Bills don’t stop after retirement. Although expenses are typically lower when you retire–especially if you are no longer supporting anyone other than yourself–the monthly payables are, unfortunately, a permanent fixture of everyone’s life.
One of the most common expenses of the average American is the monthly car payment. Many retirees finish paying off their cars long before they retire, but this is not always true for everyone. Some retirees buy new cars shortly before retirement, while others have to replace their vehicles after they retire.
Either way, keeping up with car payments when you are no longer working can be a challenge. That said, here are some tips on how to keep up with car payments during retirement.
Buy a used car
When you do it right, buying a used car can be significantly more cost-effective than buying a new one, especially since you won’t need to drive to and from work anymore. Nevertheless, buying a used car always carries some risk that you are going to have to be willing to take.
To make sure that the car you’re buying won’t cost you more money in the long run, here are some important things to remember:
- Buy from a reputable dealership. Do your homework. Not all used car dealerships are made equal. If you’re in the market for a used car, spend more than enough time researching the potential dealerships that you come across. Scour customer reviews, read the fine print, and observe how they treat their customers. If something doesn’t feel right with the dealership you’re eyeing, trust your gut.
- Take a mechanic with you. Many car problems cannot be seen or heard. When looking for the right car, take an experienced mechanic with you to see if the vehicle is worth your money. A mechanic can also help you analyze the car’s history from the records that the dealership provides.
- Research the car itself. If a particular car catches your eye, a quick Google search will tell you all about the manufacturer and model. Researching the car will also let you know if spare parts are readily available in your area.
- Don’t skip the test drive. A test drive will give you a good feel of the condition of the car. It’s also a great way to see if the car is comfortable enough to drive at your age.
Consider leasing instead of buying
There seems to be a never-ending argument when it comes to whether retirees should buy or lease cars. But at the end of the day, the right choice depends on multiple factors, including your age, income, and future plans.
To help you decide whether you should buy a car or lease one, we’ve come up with the major advantages for each option::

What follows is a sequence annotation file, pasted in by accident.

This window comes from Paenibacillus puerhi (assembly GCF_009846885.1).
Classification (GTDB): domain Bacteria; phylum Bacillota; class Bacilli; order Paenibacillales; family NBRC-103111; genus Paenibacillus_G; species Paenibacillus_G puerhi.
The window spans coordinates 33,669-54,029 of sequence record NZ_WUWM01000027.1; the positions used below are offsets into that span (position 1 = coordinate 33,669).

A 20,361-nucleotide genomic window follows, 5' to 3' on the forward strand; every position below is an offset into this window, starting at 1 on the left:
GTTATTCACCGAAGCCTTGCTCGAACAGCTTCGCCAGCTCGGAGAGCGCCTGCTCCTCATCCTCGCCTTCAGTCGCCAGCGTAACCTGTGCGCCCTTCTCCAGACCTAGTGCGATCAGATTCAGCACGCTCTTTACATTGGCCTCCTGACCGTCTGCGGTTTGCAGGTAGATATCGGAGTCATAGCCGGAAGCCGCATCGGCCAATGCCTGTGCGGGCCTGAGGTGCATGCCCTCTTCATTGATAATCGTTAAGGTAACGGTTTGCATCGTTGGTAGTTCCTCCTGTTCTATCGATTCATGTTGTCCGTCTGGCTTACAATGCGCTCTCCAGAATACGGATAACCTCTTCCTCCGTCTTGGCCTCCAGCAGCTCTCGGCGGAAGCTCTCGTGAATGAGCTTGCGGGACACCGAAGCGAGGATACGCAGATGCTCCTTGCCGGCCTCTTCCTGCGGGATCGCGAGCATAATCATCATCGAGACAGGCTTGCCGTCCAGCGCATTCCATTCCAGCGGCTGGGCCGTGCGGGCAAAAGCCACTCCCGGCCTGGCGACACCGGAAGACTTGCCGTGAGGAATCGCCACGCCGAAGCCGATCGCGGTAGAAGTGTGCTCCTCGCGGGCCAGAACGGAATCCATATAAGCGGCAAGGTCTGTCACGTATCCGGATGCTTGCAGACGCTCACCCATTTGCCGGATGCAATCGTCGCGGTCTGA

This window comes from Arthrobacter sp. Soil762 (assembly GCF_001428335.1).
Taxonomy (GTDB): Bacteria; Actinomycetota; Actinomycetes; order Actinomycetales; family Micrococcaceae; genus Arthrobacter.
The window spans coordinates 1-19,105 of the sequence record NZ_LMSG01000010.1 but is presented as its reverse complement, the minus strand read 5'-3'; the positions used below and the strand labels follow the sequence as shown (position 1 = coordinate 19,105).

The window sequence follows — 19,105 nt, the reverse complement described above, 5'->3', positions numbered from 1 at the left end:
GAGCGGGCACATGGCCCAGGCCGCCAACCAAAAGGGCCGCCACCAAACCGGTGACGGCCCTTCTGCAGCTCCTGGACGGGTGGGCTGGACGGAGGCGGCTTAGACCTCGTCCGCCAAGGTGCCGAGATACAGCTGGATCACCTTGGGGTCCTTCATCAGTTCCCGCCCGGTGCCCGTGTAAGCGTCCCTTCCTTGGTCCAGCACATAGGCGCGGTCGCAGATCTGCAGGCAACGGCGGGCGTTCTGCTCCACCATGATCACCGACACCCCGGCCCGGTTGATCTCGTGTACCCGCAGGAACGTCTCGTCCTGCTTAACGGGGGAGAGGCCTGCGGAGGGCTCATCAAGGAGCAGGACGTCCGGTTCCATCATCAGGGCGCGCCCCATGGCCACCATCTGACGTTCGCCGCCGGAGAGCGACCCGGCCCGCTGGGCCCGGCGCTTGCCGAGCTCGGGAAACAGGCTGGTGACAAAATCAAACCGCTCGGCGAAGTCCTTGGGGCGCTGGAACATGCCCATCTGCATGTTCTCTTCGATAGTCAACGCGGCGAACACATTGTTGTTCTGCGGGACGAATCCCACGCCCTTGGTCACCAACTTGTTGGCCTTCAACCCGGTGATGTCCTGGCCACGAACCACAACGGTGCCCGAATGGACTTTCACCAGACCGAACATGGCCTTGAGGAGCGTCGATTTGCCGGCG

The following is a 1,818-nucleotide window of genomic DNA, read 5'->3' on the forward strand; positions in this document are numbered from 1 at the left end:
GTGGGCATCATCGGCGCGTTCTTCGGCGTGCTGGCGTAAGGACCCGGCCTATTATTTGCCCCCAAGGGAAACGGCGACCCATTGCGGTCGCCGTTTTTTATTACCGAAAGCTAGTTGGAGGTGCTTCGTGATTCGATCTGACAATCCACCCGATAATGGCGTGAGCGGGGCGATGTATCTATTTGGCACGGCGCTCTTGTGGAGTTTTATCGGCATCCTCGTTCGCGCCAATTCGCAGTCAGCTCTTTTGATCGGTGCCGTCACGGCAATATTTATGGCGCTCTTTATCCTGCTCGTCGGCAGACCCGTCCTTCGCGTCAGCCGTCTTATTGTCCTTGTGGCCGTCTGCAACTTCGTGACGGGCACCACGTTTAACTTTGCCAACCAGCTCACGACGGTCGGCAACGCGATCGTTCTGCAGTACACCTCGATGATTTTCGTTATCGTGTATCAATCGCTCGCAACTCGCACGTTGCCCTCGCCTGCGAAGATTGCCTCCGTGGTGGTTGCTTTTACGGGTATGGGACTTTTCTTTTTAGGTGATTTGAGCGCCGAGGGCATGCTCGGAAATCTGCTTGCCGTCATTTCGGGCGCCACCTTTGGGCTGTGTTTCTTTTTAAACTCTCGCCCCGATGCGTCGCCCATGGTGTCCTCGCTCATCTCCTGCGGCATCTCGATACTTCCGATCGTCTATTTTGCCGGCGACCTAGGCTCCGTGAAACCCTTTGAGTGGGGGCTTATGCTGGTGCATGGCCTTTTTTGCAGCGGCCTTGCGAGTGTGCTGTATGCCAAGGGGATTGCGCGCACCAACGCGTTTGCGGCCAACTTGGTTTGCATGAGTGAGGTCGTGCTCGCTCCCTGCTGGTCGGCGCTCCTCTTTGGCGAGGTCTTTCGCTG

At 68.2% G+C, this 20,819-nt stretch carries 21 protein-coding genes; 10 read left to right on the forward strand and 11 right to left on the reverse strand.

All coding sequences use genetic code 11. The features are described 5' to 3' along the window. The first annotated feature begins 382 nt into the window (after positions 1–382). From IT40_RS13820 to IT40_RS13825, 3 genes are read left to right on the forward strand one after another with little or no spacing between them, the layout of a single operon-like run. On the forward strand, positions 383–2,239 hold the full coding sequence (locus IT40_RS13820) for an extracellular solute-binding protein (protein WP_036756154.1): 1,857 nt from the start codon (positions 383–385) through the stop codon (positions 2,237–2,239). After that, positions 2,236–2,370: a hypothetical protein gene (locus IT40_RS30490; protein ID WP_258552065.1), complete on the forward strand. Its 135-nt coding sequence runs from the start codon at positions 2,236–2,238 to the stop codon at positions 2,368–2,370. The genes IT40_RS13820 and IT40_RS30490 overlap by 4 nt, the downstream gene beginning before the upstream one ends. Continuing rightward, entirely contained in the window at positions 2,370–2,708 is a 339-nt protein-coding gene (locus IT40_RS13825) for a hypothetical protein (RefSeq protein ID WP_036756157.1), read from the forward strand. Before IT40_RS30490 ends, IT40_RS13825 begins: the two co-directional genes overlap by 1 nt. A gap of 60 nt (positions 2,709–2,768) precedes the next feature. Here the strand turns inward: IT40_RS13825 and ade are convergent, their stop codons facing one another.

Pros of buying:
- Allows you to eventually pay off the car and eliminate monthly payments
- Gives you an asset that you can sell or trade in later on
- Does not limit the number of miles you can drive
- Is more cost-effective if you plan to drive long distances frequently
Pros of leasing
- Yields cheaper monthly payments compared to car loans, making it more affordable for retirees on fixed incomes
- Allows you to return the vehicle when you are no longer able to drive (an important factor for older retirees)
- Allows you to get the latest model, increasing safety, convenience, fuel efficiency, and comfort
- Comes with warranty protection that will help protect your finances in case you get into an accident
- Gives you the ability to walk away for any reason (no longer able to drive, want to get a different model, moving to the other side of the country, etc.)
Leasing a car instead of buying one can lower your monthly car payments during retirement. While the car is technically not yours, you don’t have to worry about things like applying for a car loan, keeping up with car maintenance, or fixing the car in case you get into an accident.
Refinance your car loan
If you took out a loan on your car and are currently struggling to make the monthly payments, consider refinancing. Refinancing your car loan can lower your interest rates and extend the life of the loan, both of which can lower your monthly payments. It’s best to do this before you start missing payments, as refinancing to a lower interest rate typically requires a better credit score than when you took out the existing loan.
But what if your credit score is not higher than when you first took out the loan on your car? Refinancing can still lower your monthly payments by extending the life of your existing loan. Although extending your loan can mean you will be paying more money in the long run, it’ll help you lower your monthly car payments and avoid defaulting.
Trade-in for a cheaper model
Having a cheaper car can make it easier to keep up with car payments during retirement. That said, consider trading in your current vehicle for a cheaper brand or model that will still fit your needs when it comes to storage space and seating capacity. After all, you probably don’t need a car that will fit a whole family or make it through daily commutes now that you are retired.
Keeping up with car payments during retirement can be a pain, especially if you are living on a fixed income. Nevertheless, there are many ways you can lower your car payments and make it easier for you to pay all your bills on time while still having a convenient mode of transportation–maybe one or two of the strategies above can help!
If you want to read more tips for a fulfilling, hassle-free retirement, check out our other blogs here.